Book Description: This Open Access book illustrates the power of stories to illuminate ethical concerns that arise in public health. It complements epidemiological or surveillance evidence, and reveals stakeholder perspectives crucial for public health practitioners to develop effective and ethical public health interventions. Because it relies on the natural and universal appeal of stories, the book also serves to introduce the field of public health to students considering a career in public health. The opening section of the book also serves as a more didactic introduction to public health ethics and the field of narrative ethics. It describes the field of public health ethics including ethical principles relevant to public health practice and research, and the advantages of a narrative ethics approach. That approach explores the problems and the ethical challenges of public health from the inside, from the perspective of those experiencing health problems to the challenges of those who must address these problems. The later sections consist of 14 chapters that present the actual stories of these public health problems and challenges. In narrative style they range from first person narratives of both practitioners and citizens, to analysis of published short stories. The problems and challenges they address include issues relating to justice concerns, surveillance and stigma, community values and the value of community, trust and the value of information, and freedom and responsibility. Specific public health topics include resource allocation, restricting liberty to protect the community from health threats, and the health impact of trauma, addiction, obesity and health disparities.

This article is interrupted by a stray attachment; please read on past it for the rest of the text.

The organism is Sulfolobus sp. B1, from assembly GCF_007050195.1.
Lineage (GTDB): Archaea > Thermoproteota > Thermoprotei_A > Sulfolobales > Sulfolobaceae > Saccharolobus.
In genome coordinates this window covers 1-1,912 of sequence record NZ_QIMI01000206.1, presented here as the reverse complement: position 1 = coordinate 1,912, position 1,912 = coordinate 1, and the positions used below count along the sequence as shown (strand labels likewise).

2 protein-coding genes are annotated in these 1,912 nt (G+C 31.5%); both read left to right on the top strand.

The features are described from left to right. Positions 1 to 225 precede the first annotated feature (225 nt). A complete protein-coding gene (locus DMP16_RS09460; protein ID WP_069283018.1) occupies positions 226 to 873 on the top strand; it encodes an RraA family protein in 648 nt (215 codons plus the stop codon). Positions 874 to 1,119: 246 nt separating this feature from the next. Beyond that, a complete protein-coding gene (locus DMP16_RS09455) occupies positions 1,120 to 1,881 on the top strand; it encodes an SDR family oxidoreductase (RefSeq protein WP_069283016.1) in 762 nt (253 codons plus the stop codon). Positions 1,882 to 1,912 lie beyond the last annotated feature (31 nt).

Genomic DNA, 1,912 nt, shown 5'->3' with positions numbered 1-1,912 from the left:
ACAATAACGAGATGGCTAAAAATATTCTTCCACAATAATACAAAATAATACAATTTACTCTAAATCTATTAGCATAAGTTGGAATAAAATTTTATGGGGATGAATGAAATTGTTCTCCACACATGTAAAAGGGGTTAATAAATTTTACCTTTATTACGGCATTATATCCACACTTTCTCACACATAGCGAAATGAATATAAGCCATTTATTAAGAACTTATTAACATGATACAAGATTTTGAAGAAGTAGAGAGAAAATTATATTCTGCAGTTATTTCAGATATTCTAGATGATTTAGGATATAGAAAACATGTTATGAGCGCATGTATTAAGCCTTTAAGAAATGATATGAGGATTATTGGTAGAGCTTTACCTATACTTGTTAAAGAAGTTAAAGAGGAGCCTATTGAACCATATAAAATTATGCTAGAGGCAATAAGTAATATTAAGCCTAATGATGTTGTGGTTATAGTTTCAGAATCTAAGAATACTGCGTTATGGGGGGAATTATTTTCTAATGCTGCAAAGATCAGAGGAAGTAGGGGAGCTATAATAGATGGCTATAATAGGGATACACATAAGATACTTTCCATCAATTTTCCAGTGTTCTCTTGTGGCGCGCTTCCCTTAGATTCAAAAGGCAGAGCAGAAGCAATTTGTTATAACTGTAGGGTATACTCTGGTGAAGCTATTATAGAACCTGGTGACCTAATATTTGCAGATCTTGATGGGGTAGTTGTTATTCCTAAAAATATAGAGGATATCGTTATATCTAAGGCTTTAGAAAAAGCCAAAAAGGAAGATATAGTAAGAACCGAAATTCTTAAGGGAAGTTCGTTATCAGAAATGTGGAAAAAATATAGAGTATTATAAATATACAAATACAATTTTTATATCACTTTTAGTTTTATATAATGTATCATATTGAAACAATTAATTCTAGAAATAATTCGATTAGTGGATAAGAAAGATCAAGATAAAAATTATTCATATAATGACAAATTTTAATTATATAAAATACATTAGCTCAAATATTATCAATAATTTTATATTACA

Abstract: We describe a subgroup of the Chronically Critically Ill (CCI) we call the Terminally Critically Ill as demonstrated by terminally ill cancer patients. These cancer patients, though clearly terminally ill and with relatively short prognoses, can be kept alive for extended periods with medical interventions aimed at treating the complications of the cancer and cancer treatment. Such interventions can be painful, exhausting, costly and may interfere with attending to end of life concerns. We present a typical (composite) case and discuss ethical concerns regarding this growing subgroup of the chronically critically ill patients for whom death is routinely denied and delayed for extended periods.